- Harry Potter and the Goblet of Fire
- Harry Potter and the Order of the Phoenix
- Harry Potter and the Half-Blood Prince
- Harry Potter and the Deathly Hallows
- The 2014 Bloomsbury Children Edition includes an information about Koldovstoretz that has never been released through another source.
- Harry Potter and the Philosopher's Stone
- The Hogwarts Library books (companion books to the seven novels):
- Quidditch Through the Ages
- Fantastic Beasts and Where to Find Them
- The editions published prior to 2017 included a foreword "by Albus Dumbledore".
- The 2017 Edition will feature a new foreword "by Newt Scamander" and information about 6 new beasts.
- The Tales of Beedle the Bard
- The Limited Collector's Edition includes a reproduction of her handwritten introduction and illustrations from J.K. Rowling that have never been released through another source.
- Short texts set in J.K. Rowling’s Wizarding World:
- Content from J.K. Rowling published in Pottermore Presents:
- Other content and statements pertaining to J.K. Rowling’s Wizarding World from:
- Original scripts for films and plays set in J.K. Rowling’s Wizarding World:
- Any other element (from other sources) that can be proved to be coming from J.K. Rowling herself
Tier Two: Based on J.K. Rowling's work
These sources do not contain information directly from the "mouth" of J. K. Rowling, but they are projects based on works by her, and in which she was involved in some capacity at some point.
- Book covers and illustrations not created by J.K. Rowling.
- The eight Harry Potter films:
- Harry Potter and the Philosopher's Stone (film)
- Harry Potter and the Chamber of Secrets (film)
- Harry Potter and the Prisoner of Azkaban (film)
- Harry Potter and the Goblet of Fire (film)
- Harry Potter and the Order of the Phoenix (film)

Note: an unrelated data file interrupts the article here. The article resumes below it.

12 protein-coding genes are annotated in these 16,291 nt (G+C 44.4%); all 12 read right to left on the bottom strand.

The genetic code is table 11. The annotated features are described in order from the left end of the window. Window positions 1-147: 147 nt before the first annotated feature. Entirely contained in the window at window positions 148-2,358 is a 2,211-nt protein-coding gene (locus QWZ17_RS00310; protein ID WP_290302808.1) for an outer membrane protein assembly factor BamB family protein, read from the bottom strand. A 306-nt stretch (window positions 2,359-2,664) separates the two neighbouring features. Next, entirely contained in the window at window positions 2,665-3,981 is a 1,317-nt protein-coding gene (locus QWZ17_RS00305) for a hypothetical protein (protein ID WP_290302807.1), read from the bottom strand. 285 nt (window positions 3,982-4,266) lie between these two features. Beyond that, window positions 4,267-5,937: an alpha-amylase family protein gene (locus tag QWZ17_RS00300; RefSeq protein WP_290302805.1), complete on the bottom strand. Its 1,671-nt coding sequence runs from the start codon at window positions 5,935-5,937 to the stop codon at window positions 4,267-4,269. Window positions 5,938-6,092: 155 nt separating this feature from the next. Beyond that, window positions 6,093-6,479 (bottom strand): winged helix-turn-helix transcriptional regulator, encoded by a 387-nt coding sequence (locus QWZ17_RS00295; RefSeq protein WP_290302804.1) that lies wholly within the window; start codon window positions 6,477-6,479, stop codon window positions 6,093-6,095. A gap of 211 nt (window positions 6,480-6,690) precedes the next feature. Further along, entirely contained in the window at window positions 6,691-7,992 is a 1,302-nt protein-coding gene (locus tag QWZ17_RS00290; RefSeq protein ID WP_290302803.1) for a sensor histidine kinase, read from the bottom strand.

- Harry Potter and the Half-Blood Prince (film)
- Harry Potter and the Deathly Hallows: Part 1
- Harry Potter and the Deathly Hallows: Part 2
- Other films set in the Harry Potter universe:
- The eight Harry Potter films:
- Official books about the making of the films:
- Harry Potter Film Wizardry
- Harry Potter Page to Screen: The Complete Filmmaking Journey
- Harry Potter Limited Edition
- Harry Potter: The Creature Vault
- Harry Potter: The Character Vault
- Harry Potter: The Artifact Vault
- The Case of Beasts: Explore the Film Wizardry of Fantastic Beasts and Where to Find Them
- Fantastic Beasts and Where to Find Them: The Art of The Film
- J. K. Rowling's Wizarding World: Movie Magic Volume One: Extraordinary People and Fascinating Places
- Exhibitions about the making of the films:
- Theme parks based on the Harry Potter universe:
- Harry Potter and the Cursed Child's script (only the story was co-developed by J.K. Rowling and considered canon by her but she did not write the play)
Tier Three: Licensed
These sources are where J. K. Rowling or Warner Bros. (the makers of the Harry Potter films and her primary licensee) licensed the use of elements of the Harry Potter universe to a third-party.
- Video games
- Video games based on the eight Harry Potter films:
- Harry Potter and the Philosopher's Stone (video game)